Should I buy a house or a car first? -Bankrate.com | CarTailz

What comes first: the apartment or the car? That’s a question people have probably been asking themselves since the Model T hit the streets. The answer depends on your specific financial situation: since both homes and cars cost a significant chunk of change, you need to carefully consider your options. We asked the experts what factors to consider to make the best, most financially savvy choice for you.

Should you buy a car or a house first? To help you decide, here are four factors to look at carefully:

State of the housing and car markets

Interest rates are going up, and that’s true for both mortgages and auto loans. In addition, the stocks of houses and vehicles are low. In other words, it’s not an overly affordable time to buy either. If interest rates fall or inventories rise in either market, it could be a sign to hit that particular category.

For now, though, it can help to think long-term. For example, cars generally decrease in value over the years, while real estate tends to increase in value. “Housing markets move in cycles, but homes will almost always appreciate in value to some degree over time,” said Katie Wishneff, a real estate agent at William Means Real Estate in Charleston, South Carolina.

your purchase schedule

Need to make a purchase soon? Not sure where you will be in the next few years? Buying a car can be faster than buying a house, and unlike a house, your car can take you anywhere.

“Buying a home is complicated,” says Michael Gifford, CEO of Splitero, which helps homeowners access their home equity. “It should start with credit qualification. After the pre-qualification process, buyers can start looking for their home. Potential homebuyers should consider long-term scenarios [like] a change in employment status or income and the resale and rental potential of the property.”

In other words, when you’re buying a home, you really need to think about the big picture. Buying a car doesn’t require the same level of forward thinking.

your savings

The question of whether or not you should buy a home is moot if you can’t afford the high cost of home ownership. Consider whether you have enough money saved for a down payment, plus closing costs and monthly mortgage payments, as well as upkeep costs. Bankrate’s New Home Calculator can also help you work out the numbers to determine if home ownership fits your current financial situation. If not, a car is probably the answer for now.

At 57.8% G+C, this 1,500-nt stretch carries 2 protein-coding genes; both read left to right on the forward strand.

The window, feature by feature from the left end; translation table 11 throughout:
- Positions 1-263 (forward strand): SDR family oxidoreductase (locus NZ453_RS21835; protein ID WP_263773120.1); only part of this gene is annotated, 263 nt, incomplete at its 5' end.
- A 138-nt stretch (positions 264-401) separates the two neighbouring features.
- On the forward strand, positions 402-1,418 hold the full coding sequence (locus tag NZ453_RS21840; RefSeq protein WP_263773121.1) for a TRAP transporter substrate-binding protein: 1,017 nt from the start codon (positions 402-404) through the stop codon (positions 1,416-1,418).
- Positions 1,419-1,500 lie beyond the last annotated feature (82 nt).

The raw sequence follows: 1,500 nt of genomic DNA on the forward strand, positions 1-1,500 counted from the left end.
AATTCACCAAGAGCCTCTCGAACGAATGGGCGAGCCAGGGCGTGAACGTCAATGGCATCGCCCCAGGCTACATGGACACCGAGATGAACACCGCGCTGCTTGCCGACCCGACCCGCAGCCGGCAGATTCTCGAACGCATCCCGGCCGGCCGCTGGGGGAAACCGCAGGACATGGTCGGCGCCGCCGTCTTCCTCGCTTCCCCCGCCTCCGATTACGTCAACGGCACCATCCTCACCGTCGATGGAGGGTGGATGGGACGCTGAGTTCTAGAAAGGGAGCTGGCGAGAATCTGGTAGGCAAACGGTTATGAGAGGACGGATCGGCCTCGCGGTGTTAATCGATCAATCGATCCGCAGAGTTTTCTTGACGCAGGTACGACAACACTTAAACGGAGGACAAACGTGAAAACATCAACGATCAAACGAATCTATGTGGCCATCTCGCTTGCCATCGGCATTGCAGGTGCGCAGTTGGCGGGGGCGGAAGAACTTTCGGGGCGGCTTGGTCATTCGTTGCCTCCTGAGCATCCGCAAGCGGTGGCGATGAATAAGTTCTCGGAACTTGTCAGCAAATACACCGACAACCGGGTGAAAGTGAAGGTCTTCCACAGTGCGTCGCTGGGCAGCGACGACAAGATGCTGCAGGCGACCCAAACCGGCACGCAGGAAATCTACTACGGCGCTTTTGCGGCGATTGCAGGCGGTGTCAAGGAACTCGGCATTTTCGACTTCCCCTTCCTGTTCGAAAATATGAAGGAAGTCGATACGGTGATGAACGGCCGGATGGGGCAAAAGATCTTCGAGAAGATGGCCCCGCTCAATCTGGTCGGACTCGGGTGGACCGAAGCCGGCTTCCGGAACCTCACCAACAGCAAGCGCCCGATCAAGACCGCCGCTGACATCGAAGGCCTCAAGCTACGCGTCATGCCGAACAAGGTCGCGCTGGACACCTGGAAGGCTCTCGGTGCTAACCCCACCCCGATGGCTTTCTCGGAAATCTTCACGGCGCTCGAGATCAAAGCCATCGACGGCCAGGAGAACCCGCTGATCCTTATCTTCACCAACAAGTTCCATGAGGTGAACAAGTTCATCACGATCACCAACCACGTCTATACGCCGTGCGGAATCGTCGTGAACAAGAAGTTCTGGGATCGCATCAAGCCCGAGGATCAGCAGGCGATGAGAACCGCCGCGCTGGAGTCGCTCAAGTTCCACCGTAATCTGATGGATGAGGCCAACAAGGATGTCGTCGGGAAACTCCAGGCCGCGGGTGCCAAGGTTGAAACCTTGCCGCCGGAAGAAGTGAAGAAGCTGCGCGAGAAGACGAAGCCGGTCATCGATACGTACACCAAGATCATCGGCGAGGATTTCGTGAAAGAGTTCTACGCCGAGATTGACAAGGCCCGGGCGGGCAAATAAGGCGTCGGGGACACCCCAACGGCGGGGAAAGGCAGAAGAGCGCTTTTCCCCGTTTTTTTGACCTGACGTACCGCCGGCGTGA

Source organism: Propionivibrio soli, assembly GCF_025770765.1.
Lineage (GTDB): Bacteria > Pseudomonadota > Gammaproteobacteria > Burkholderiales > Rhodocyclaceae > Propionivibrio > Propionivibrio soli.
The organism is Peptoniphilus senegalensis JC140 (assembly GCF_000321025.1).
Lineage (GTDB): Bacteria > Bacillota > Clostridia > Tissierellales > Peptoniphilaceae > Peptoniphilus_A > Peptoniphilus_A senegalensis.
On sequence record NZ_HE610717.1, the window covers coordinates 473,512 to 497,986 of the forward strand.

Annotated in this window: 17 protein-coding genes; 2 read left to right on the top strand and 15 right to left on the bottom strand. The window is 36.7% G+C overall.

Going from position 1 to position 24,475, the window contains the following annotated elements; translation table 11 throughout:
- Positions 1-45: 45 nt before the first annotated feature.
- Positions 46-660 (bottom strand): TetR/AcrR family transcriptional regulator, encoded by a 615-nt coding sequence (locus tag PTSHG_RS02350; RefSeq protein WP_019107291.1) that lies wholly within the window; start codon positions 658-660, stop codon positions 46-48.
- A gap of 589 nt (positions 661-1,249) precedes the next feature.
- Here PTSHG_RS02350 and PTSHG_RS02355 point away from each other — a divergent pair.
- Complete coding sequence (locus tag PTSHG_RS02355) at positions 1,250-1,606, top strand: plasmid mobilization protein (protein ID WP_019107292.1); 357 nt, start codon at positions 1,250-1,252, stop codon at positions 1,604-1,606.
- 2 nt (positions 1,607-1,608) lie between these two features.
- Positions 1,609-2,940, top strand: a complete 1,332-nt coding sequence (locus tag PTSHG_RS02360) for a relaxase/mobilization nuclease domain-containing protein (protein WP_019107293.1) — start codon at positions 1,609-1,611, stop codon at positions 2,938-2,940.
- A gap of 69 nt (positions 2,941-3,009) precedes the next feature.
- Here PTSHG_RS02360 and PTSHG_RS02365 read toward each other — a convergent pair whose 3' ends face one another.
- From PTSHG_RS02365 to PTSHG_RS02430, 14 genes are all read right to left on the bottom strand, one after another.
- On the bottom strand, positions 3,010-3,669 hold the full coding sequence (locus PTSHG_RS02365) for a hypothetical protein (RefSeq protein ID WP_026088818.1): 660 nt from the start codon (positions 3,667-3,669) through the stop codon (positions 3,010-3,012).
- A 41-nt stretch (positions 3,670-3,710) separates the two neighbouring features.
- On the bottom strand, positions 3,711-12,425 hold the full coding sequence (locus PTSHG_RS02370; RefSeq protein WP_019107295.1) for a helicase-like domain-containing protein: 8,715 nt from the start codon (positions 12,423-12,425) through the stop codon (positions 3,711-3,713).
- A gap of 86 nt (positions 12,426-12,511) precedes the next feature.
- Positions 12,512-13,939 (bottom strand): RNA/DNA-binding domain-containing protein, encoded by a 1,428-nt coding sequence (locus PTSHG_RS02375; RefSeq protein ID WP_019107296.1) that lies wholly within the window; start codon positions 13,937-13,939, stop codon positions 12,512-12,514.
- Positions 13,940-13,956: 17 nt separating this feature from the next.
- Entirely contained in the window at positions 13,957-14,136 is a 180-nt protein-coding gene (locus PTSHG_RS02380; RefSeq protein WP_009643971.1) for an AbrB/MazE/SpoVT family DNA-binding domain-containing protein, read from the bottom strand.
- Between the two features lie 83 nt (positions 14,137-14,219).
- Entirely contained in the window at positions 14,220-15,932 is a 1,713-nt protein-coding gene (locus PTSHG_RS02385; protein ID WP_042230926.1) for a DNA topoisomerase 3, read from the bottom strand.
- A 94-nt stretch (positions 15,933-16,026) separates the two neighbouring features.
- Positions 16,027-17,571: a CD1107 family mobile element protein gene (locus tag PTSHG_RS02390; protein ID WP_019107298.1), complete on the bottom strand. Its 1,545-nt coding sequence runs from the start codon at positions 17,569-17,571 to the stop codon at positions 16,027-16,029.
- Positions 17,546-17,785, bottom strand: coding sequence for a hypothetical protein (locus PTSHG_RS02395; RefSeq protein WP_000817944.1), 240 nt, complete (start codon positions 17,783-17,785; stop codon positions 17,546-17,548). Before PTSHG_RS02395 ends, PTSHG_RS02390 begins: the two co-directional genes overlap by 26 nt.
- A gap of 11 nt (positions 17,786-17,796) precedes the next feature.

your credit

To secure a car loan or mortgage, you need good credit. Generally, buyers need a credit score of at least 620 to buy a home and 600 to buy a car. In both cases, higher is better.

However, creditworthiness is more than a three-digit number. It means looking at your financial situation and determining if you can adequately bear the amount of debt you are about to take on. There’s a common guideline that can help you determine your limits: “People often refer to the 28/36 rule,” says Courtney Klosterman, home insights expert at Hippo Insurance. “With this rule, your housing expenses shouldn’t exceed 28 percent of your annual income, and your total debt shouldn’t exceed 36 percent of your annual income.” Total debt includes car payments as well as housing expenses.

If you need both accommodation and a ride, a car is an easier and cheaper place to start – especially if you’re buying used. You can find more help in deciding whether you should buy a new or used car in our guide on the subject.

“If you need a car, especially for work, my advice would be to drive it first,” says Wishneff. “You can’t build wealth without a job!”